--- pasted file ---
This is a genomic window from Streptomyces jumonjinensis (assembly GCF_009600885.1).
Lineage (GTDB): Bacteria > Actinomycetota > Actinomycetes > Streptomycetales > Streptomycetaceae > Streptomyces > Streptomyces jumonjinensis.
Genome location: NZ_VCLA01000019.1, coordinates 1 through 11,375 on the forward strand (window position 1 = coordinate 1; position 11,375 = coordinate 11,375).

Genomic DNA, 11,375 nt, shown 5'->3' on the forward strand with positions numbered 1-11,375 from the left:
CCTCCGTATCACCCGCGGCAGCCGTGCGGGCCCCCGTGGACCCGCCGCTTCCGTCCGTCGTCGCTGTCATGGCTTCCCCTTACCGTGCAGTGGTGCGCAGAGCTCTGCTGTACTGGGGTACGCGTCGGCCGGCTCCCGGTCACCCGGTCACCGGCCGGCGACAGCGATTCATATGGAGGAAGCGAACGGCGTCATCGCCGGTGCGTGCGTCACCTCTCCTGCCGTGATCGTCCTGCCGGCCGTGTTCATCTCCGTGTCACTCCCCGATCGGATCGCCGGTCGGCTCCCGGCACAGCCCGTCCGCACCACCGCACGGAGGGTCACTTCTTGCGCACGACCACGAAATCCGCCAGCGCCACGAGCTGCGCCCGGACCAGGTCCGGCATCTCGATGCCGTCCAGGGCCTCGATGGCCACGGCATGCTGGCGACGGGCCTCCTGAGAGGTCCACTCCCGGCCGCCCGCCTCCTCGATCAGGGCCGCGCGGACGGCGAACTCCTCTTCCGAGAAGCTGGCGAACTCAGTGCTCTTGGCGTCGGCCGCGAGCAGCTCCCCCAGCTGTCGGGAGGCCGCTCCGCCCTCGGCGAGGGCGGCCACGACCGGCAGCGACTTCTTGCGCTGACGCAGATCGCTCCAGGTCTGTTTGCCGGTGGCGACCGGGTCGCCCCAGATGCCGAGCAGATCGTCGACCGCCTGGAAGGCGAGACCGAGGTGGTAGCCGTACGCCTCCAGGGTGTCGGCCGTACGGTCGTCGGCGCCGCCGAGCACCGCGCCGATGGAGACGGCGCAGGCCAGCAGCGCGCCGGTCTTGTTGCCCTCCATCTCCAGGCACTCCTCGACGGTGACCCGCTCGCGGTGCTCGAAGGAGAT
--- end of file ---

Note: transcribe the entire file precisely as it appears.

This is a genomic window from Streptomyces jumonjinensis (assembly GCF_009600885.1).
Lineage (GTDB): Bacteria > Actinomycetota > Actinomycetes > Streptomycetales > Streptomycetaceae > Streptomyces > Streptomyces jumonjinensis.
Genome location: NZ_VCLA01000019.1, coordinates 1 through 11,375 on the forward strand (window position 1 = coordinate 1; position 11,375 = coordinate 11,375).

Genomic DNA, 11,375 nt, shown 5'->3' on the forward strand with positions numbered 1-11,375 from the left:
CCTCCGTATCACCCGCGGCAGCCGTGCGGGCCCCCGTGGACCCGCCGCTTCCGTCCGTCGTCGCTGTCATGGCTTCCCCTTACCGTGCAGTGGTGCGCAGAGCTCTGCTGTACTGGGGTACGCGTCGGCCGGCTCCCGGTCACCCGGTCACCGGCCGGCGACAGCGATTCATATGGAGGAAGCGAACGGCGTCATCGCCGGTGCGTGCGTCACCTCTCCTGCCGTGATCGTCCTGCCGGCCGTGTTCATCTCCGTGTCACTCCCCGATCGGATCGCCGGTCGGCTCCCGGCACAGCCCGTCCGCACCACCGCACGGAGGGTCACTTCTTGCGCACGACCACGAAATCCGCCAGCGCCACGAGCTGCGCCCGGACCAGGTCCGGCATCTCGATGCCGTCCAGGGCCTCGATGGCCACGGCATGCTGGCGACGGGCCTCCTGAGAGGTCCACTCCCGGCCGCCCGCCTCCTCGATCAGGGCCGCGCGGACGGCGAACTCCTCTTCCGAGAAGCTGGCGAACTCAGTGCTCTTGGCGTCGGCCGCGAGCAGCTCCCCCAGCTGTCGGGAGGCCGCTCCGCCCTCGGCGAGGGCGGCCACGACCGGCAGCGACTTCTTGCGCTGACGCAGATCGCTCCAGGTCTGTTTGCCGGTGGCGACCGGGTCGCCCCAGATGCCGAGCAGATCGTCGACCGCCTGGAAGGCGAGACCGAGGTGGTAGCCGTACGCCTCCAGGGTGTCGGCCGTACGGTCGTCGGCGCCGCCGAGCACCGCGCCGATGGAGACGGCGCAGGCCAGCAGCGCGCCGGTCTTGTTGCCCTCCATCTCCAGGCACTCCTCGACGGTGACCCGCTCGCGGTGCTCGAAGGAGAT